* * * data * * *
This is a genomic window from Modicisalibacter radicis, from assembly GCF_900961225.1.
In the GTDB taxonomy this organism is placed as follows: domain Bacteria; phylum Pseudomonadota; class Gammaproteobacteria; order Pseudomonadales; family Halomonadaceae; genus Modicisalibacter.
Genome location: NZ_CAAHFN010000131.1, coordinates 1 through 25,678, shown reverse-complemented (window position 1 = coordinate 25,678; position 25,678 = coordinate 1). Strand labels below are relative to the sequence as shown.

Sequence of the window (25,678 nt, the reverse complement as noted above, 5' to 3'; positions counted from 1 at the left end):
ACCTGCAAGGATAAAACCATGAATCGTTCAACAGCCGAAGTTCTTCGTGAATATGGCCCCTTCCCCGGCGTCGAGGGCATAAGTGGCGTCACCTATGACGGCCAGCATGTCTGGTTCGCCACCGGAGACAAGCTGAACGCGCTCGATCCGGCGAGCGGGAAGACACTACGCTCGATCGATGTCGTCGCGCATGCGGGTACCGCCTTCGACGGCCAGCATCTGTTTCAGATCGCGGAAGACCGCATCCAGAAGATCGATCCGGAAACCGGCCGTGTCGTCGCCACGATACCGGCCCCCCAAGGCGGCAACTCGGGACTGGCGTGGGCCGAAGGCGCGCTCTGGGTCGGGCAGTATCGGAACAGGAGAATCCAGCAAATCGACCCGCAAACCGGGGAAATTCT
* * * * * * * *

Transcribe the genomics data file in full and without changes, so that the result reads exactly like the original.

This is a genomic window from Modicisalibacter radicis, from assembly GCF_900961225.1.
In the GTDB taxonomy this organism is placed as follows: domain Bacteria; phylum Pseudomonadota; class Gammaproteobacteria; order Pseudomonadales; family Halomonadaceae; genus Modicisalibacter.
Genome location: NZ_CAAHFN010000131.1, coordinates 1 through 25,678, shown reverse-complemented (window position 1 = coordinate 25,678; position 25,678 = coordinate 1). Strand labels below are relative to the sequence as shown.

Sequence of the window (25,678 nt, the reverse complement as noted above, 5' to 3'; positions counted from 1 at the left end):
ACCTGCAAGGATAAAACCATGAATCGTTCAACAGCCGAAGTTCTTCGTGAATATGGCCCCTTCCCCGGCGTCGAGGGCATAAGTGGCGTCACCTATGACGGCCAGCATGTCTGGTTCGCCACCGGAGACAAGCTGAACGCGCTCGATCCGGCGAGCGGGAAGACACTACGCTCGATCGATGTCGTCGCGCATGCGGGTACCGCCTTCGACGGCCAGCATCTGTTTCAGATCGCGGAAGACCGCATCCAGAAGATCGATCCGGAAACCGGCCGTGTCGTCGCCACGATACCGGCCCCCCAAGGCGGCAACTCGGGACTGGCGTGGGCCGAAGGCGCGCTCTGGGTCGGGCAGTATCGGAACAGGAGAATCCAGCAAATCGACCCGCAAACCGGGGAAATTCT